Who Gets to Decide What Winning Looks Like?

The last month of my work at GetEQUAL has been filled with a multitude of opportunities: from visiting Indianapolis, Indiana to help organize in the aftermath of the RFRA bill, attending a White House summit for LGBTQ Leaders of Color, to gathering with the rest of GetEQUAL staff to reflect on our growth and future goals.

In all of these spaces, important questions about the roles folks in the LGBTQ movement play – and what the future of the LGBTQ movement looks like overall – have surfaced for me. Who gets to decide what LGBTQ movement spaces look like? Who is setting the tone for our conversations in the LGBTQ movement? Who decides we have to listen to the same people over and over again?

WHAT DOES IT LOOK LIKE FOR THE LGBTQ MOVEMENT TO WIN?

Attending the White House LGBTQ People of Color Convening reminded me of my childhood: I had always dreamed of being in The White House. Though it was exciting to be in a space of people whose voices are rarely amplified in spaces like the White House, the space reflected the divisions among people of color and LGBTQ people. There was a very small group of trans people of color present. The number of trans women of color represented was even smaller.

Despite being a small group of TWOC represented in the space,It was powerful to see Ms. Major and Ruby Corado, both incredible trans women of color pioneers, honored by a community they’ve given their lives to, – just as it was powerful to see Lourdes Ashley Hunter of the Trans Women of Color Collective speak so powerfully, holding the White House accountable for a lack of initiatives regarding the intersections of LGBTQ people of color and what our needs are. The White House attempted to uplift the little bit they have done for the trans community – specifically their support of “Leelah’s Law” and having a gender neutral bathroom in the restroom. However there was no mention of the 10 trans women murdered this year alone which forced me to pose questions to Obama administration officials about full federal equality and why The White House has not declared #BlackLivesMatter. Trans women of color demonstrated why we are leading the movement and how trans women of color can take ownership of a space even when it does not reflect us, leading the LGBTQ movement now as we have led throughout the movement’s history. Yet even in this space, intersectionality failed – once again, trans women of color had to fight to be heard and to have our voices acknowledged.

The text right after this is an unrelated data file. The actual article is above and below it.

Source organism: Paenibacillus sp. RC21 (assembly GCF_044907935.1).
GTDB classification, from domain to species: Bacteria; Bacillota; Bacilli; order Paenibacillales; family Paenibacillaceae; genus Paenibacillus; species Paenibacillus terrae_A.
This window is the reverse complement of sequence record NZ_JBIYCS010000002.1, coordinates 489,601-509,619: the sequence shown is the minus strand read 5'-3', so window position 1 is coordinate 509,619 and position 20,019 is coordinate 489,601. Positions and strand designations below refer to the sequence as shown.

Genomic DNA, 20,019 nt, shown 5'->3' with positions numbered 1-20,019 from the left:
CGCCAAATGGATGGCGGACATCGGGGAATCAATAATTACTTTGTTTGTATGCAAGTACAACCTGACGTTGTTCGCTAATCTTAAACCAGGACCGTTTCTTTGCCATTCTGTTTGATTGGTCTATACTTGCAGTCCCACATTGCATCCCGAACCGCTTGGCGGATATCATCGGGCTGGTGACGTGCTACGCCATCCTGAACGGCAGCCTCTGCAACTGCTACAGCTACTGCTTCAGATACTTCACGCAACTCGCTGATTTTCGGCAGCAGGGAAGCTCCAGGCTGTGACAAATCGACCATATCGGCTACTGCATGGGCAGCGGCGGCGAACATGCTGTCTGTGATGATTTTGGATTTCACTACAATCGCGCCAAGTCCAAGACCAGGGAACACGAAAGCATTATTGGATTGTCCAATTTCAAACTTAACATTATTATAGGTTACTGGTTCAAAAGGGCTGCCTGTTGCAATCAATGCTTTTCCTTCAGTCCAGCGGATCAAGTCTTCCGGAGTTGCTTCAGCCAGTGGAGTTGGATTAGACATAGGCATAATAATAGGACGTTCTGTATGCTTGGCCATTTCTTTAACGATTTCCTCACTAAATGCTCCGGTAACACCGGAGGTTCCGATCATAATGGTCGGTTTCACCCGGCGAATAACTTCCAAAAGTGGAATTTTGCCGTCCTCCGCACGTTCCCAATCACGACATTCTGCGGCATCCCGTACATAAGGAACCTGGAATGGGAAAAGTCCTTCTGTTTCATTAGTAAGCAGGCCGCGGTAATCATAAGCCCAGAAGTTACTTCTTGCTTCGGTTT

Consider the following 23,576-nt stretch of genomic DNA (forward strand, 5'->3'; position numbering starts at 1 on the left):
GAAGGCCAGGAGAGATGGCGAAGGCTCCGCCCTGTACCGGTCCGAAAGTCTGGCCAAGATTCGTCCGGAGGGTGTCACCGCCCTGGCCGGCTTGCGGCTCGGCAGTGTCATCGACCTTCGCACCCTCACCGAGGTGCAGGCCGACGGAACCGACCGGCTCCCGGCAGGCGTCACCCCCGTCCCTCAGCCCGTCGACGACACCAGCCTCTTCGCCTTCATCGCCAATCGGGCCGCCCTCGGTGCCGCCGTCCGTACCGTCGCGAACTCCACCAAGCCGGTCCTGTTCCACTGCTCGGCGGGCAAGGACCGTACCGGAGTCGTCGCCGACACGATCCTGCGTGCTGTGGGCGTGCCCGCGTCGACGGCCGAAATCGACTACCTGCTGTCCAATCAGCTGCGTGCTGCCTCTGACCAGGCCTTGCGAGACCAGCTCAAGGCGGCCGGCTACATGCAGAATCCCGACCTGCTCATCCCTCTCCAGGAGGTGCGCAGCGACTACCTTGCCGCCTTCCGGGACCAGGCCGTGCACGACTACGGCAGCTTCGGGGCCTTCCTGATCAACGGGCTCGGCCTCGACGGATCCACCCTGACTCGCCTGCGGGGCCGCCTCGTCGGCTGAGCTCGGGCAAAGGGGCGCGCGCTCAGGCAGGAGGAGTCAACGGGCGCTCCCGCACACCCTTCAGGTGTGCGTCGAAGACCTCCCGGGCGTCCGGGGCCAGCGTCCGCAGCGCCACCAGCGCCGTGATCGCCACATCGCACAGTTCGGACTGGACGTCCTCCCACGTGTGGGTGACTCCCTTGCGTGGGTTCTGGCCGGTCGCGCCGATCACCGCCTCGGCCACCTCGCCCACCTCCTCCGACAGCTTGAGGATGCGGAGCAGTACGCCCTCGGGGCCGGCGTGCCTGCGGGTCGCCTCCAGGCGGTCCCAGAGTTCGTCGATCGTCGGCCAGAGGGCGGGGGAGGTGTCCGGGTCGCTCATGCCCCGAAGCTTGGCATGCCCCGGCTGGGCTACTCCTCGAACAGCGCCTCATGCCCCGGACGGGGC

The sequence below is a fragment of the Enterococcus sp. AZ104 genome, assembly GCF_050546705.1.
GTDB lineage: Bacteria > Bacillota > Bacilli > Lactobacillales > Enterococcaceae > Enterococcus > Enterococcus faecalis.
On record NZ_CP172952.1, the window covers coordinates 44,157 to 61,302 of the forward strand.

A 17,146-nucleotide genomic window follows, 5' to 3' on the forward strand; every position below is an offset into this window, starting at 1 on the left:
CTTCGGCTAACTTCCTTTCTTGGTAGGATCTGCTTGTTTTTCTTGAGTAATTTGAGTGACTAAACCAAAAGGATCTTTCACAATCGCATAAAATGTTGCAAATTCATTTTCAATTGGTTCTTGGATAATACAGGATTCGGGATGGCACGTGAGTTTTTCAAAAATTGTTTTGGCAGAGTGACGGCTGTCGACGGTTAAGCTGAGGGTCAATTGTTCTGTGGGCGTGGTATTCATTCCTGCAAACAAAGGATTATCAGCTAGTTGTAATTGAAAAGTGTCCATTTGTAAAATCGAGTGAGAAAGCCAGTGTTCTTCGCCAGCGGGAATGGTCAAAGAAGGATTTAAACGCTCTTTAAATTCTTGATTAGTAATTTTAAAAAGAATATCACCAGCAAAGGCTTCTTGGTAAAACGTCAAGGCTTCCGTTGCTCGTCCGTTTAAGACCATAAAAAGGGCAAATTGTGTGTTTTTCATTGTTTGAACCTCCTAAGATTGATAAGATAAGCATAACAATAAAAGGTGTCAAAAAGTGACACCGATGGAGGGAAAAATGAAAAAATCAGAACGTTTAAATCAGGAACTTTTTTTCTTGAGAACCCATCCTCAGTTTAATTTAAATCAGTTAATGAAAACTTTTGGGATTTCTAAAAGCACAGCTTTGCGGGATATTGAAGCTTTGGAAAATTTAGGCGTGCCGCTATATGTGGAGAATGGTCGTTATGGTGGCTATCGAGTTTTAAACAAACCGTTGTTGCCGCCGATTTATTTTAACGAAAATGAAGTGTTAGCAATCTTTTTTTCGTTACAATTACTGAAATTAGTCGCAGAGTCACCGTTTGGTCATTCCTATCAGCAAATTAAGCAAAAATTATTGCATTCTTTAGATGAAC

I experienced similar disappointment that was far more personally painful in Indiana. In talking to Indiana LGBTQ leaders about Ashley Sherman, a trans woman murdered in Indianapolis, I found that those leaders were not even aware of her murder and that, even after becoming aware, there was a great deal of shaming around the nature of her death. This lack of awareness, and the violence that came from the role I was expected to fill as a trans woman of color to educate these folks on all things trans, didn’t just reflect Indiana but more broadly what happens to trans women of color in LGBTQ spaces.

UNLESS TRANS WOMEN OF COLOR PROVIDE A DEFENSE OF WHY OUR LIVES MATTER, WE’RE NOT SEEN AS WORTHY.

Lots of people aspire to do work with trans women of color, but do not do the work to develop practices that authentically manifest those aspirations. The question must be asked, whose lead is the LGBTQ movement actually following?

I brought all of these experiences with me when GetEQUAL staff gathered recently in North Carolina for a retreat. It was a collective moment to build and strategize, and to have tough, respectful conversations. Because our conversations were grounded in the words of folks impacted by criminalization, immigration, reproductive justice, and religious discrimination in the LGBTQ community, and the intersectional way these issues affect LGBTQ people, there was not the erasure that usually happens in strategy sessions. When you organize this way, then the result will be successful – and it’s why GetEQUAL has such a unique place in the movement. There’s no other grassroots organization talking about Full Federal Equality that specifically reflects and is centered in marginalized communities. There’s no other organization devoted to fighting tokenization, white supremacy, erasure, patriarchy and capitalism in the LGBTQ movement from the ground up. When you work from that lens, it creates opportunities for successful wins.

Winning looks like Mya Hall not being murdered by the police. Winning looks like undocumented folks returning home without having to request a pardon or wear an ankle bracelet. Winning looks like trans women having access to jobs, and no longer being murdered in the streets. Winning looks like reparations. Winning looks like LGBTQ people being able to access medical care without the threat of discrimination or denial because thinly veiled religious beliefs, and for Ky Peterson to have access to medical care in prison.

WINNING DOES NOT LOOK LIKE A GENDER NEUTRAL BATHROOM AT THE WHITE HOUSE, OR GAY AND LESBIAN FOLKS BEING ABLE TO GET MARRIED. WINNING LOOKS LIKE BEING ABLE TO DEFINE ALL OF OUR COLLECTIVE EFFORTS TO OBTAIN EQUALITY AND LIBERATION, FOR ALL WHO DESIRE TO BE FREE.

Winning looks like so much more than what the LGBTQ movement has defined winning as previously. When we see these things as winning, we can find new answers to the questions facing the LGBTQ movement – and then, we will win.